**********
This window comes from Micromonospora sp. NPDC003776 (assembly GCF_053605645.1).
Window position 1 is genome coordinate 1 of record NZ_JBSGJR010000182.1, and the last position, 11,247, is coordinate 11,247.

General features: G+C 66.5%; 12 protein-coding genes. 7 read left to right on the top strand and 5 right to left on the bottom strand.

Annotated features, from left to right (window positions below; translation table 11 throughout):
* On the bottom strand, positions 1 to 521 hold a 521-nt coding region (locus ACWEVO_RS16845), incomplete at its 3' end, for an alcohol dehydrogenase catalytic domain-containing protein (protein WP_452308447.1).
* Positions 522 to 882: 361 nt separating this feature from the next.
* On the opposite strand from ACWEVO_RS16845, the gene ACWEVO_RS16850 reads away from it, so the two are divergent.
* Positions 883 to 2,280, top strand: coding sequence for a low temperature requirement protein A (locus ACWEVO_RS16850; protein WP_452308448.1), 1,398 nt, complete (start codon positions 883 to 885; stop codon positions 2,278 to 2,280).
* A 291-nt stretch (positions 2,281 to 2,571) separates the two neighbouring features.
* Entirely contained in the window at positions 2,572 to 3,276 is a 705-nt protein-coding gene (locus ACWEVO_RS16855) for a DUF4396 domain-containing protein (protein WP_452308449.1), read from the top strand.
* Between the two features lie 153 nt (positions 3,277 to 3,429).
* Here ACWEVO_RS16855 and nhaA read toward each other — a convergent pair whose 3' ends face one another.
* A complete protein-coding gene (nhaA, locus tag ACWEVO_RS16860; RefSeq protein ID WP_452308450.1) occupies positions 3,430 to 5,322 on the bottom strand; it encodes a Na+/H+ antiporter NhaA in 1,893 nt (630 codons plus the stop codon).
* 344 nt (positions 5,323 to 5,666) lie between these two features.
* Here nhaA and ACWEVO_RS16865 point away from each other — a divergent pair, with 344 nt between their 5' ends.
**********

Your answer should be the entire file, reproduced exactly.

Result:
This window comes from Micromonospora sp. NPDC003776 (assembly GCF_053605645.1).
Window position 1 is genome coordinate 1 of record NZ_JBSGJR010000182.1, and the last position, 11,247, is coordinate 11,247.

General features: G+C 66.5%; 12 protein-coding genes. 7 read left to right on the top strand and 5 right to left on the bottom strand.

Annotated features, from left to right (window positions below; translation table 11 throughout):
* On the bottom strand, positions 1 to 521 hold a 521-nt coding region (locus ACWEVO_RS16845), incomplete at its 3' end, for an alcohol dehydrogenase catalytic domain-containing protein (protein WP_452308447.1).
* Positions 522 to 882: 361 nt separating this feature from the next.
* On the opposite strand from ACWEVO_RS16845, the gene ACWEVO_RS16850 reads away from it, so the two are divergent.
* Positions 883 to 2,280, top strand: coding sequence for a low temperature requirement protein A (locus ACWEVO_RS16850; protein WP_452308448.1), 1,398 nt, complete (start codon positions 883 to 885; stop codon positions 2,278 to 2,280).
* A 291-nt stretch (positions 2,281 to 2,571) separates the two neighbouring features.
* Entirely contained in the window at positions 2,572 to 3,276 is a 705-nt protein-coding gene (locus ACWEVO_RS16855) for a DUF4396 domain-containing protein (protein WP_452308449.1), read from the top strand.
* Between the two features lie 153 nt (positions 3,277 to 3,429).
* Here ACWEVO_RS16855 and nhaA read toward each other — a convergent pair whose 3' ends face one another.
* A complete protein-coding gene (nhaA, locus tag ACWEVO_RS16860; RefSeq protein ID WP_452308450.1) occupies positions 3,430 to 5,322 on the bottom strand; it encodes a Na+/H+ antiporter NhaA in 1,893 nt (630 codons plus the stop codon).
* 344 nt (positions 5,323 to 5,666) lie between these two features.
* Here nhaA and ACWEVO_RS16865 point away from each other — a divergent pair, with 344 nt between their 5' ends.